Suspected North Korean hackers have tried to break into the systems of British drugmaker AstraZeneca in recent weeks, two people with knowledge of the matter told Reuters, as the company races to deploy its vaccine for the COVID-19 virus.
The hackers posed as recruiters on networking site LinkedIn and WhatsApp to approach AstraZeneca staff with fake job offers, the sources said. They then sent documents purporting to be job descriptions that were laced with malicious code designed to gain access to a victim's computer.
The hacking attempts targeted a "broad set of people" including staff working on COVID-19 research, said one of the sources, but are not thought to have been successful.
The North Korean mission to the United Nations in Geneva did not respond to a request for comment. Pyongyang has previously denied carrying out cyberattacks. It has no direct line of contact for foreign media.
AstraZeneca, which has emerged as one of the top three COVID-19 vaccine developers, declined to comment.
The sources, who spoke on condition of anonymity to discuss non-public information, said the tools and techniques used in the attacks showed they were part of an ongoing hacking campaign that U.S. officials and cybersecurity researchers have attributed to North Korea.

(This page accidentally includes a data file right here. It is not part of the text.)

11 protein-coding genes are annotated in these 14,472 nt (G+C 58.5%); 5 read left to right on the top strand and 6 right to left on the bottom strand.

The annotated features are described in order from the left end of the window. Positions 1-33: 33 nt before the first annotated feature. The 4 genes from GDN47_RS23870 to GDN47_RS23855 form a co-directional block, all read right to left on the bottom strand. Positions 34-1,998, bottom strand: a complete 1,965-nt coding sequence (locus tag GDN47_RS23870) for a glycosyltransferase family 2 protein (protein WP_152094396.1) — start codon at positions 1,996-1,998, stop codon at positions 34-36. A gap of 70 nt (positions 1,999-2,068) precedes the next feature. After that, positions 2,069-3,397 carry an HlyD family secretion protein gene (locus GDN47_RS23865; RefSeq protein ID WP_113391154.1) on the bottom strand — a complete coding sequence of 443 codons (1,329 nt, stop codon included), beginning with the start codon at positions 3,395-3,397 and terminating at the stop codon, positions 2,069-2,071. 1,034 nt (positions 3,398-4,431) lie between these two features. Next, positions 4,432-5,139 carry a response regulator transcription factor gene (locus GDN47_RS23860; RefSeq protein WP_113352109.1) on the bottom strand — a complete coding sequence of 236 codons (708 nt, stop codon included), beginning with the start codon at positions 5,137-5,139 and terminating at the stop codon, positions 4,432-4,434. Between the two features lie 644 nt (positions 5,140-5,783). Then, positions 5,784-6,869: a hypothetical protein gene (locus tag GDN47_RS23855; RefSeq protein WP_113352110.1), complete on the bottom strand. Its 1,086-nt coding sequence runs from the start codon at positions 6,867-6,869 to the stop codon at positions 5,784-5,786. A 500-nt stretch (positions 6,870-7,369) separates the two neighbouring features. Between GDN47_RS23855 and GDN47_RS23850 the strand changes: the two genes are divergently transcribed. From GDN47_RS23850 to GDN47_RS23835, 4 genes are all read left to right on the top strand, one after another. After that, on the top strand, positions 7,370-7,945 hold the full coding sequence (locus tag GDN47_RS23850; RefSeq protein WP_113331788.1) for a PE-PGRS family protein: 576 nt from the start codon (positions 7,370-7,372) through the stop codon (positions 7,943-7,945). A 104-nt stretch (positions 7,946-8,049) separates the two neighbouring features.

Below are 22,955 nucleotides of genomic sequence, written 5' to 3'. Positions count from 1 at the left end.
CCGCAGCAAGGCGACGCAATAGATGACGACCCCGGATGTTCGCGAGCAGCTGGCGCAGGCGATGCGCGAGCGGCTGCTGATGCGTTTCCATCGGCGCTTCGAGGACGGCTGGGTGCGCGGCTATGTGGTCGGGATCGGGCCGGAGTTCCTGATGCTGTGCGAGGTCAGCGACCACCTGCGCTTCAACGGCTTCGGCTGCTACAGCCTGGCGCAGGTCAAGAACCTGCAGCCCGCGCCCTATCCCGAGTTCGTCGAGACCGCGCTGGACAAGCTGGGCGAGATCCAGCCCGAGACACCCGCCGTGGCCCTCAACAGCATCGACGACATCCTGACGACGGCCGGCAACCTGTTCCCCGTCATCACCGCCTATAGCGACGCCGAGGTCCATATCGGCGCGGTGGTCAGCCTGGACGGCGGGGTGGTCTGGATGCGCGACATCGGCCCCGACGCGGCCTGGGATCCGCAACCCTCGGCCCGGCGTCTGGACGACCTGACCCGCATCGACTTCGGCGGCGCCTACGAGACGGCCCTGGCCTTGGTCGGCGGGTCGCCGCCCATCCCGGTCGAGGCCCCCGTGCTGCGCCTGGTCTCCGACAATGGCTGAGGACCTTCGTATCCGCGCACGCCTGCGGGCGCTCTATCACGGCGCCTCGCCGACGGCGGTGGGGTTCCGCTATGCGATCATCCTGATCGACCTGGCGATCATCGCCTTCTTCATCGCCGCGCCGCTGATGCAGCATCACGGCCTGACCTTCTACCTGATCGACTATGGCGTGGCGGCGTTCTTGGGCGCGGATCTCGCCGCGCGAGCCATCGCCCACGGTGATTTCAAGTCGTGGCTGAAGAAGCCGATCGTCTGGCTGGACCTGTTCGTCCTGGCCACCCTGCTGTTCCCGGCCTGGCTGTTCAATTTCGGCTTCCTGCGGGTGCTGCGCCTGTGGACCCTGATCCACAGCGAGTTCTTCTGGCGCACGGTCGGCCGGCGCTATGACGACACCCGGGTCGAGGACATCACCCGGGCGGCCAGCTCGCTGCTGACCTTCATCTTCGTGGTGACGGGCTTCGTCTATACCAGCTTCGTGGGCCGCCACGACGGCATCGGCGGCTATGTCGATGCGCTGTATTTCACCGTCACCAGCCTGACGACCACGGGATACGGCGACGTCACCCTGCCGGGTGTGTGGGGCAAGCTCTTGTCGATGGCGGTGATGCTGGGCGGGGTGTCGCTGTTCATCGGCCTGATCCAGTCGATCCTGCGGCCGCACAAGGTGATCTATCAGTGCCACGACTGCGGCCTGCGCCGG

The campaign has previously focused on defence companies and media organisations but pivoted to COVID-related targets in recent weeks, according to three people who have investigated the attacks.
Cyberattacks against health bodies, vaccine scientists and drugmakers have soared during the COVID-19 pandemic as state-backed and criminal hacking groups scramble to obtain the latest research and information about the outbreak.
Western officials say any stolen information could be sold for profit, used to extort the victims, or give foreign governments a valuable strategic advantage as they fight to contain a disease that has killed 1.4 million people worldwide.
Microsoft said this month it had seen two North Korean hacking groups target vaccine developers in multiple countries, including by "sending messages with fabricated job descriptions." Microsoft did not name any of the targeted organisations.
South Korean lawmakers said on Friday that the country's intelligence agency had foiled some of those attempts.
Reuters has previously reported that hackers from Iran, China and Russia have attempted to break into leading drugmakers and even the World Health Organisation this year. Tehran, Beijing and Moscow have all denied the allegations.
Some of the accounts used in the attacks on AstraZeneca were registered to Russian email addresses, one of the sources said, in a possible attempt to mislead investigators.
North Korea has been blamed by U.S. prosecutors for some of the world's most audacious and damaging cyberattacks, including the hack and leak of emails from Sony Pictures in 2014, the 2016 theft of $81 million from the Central Bank of Bangladesh, and unleashing the Wannacry ransomware virus in 2017.
Pyongyang has described the allegations as part of attempts by Washington to smear its image.
(Additional reporting by Stephanie Ulmer-Nebehay in GENEVA; Editing by Philippa Fletcher)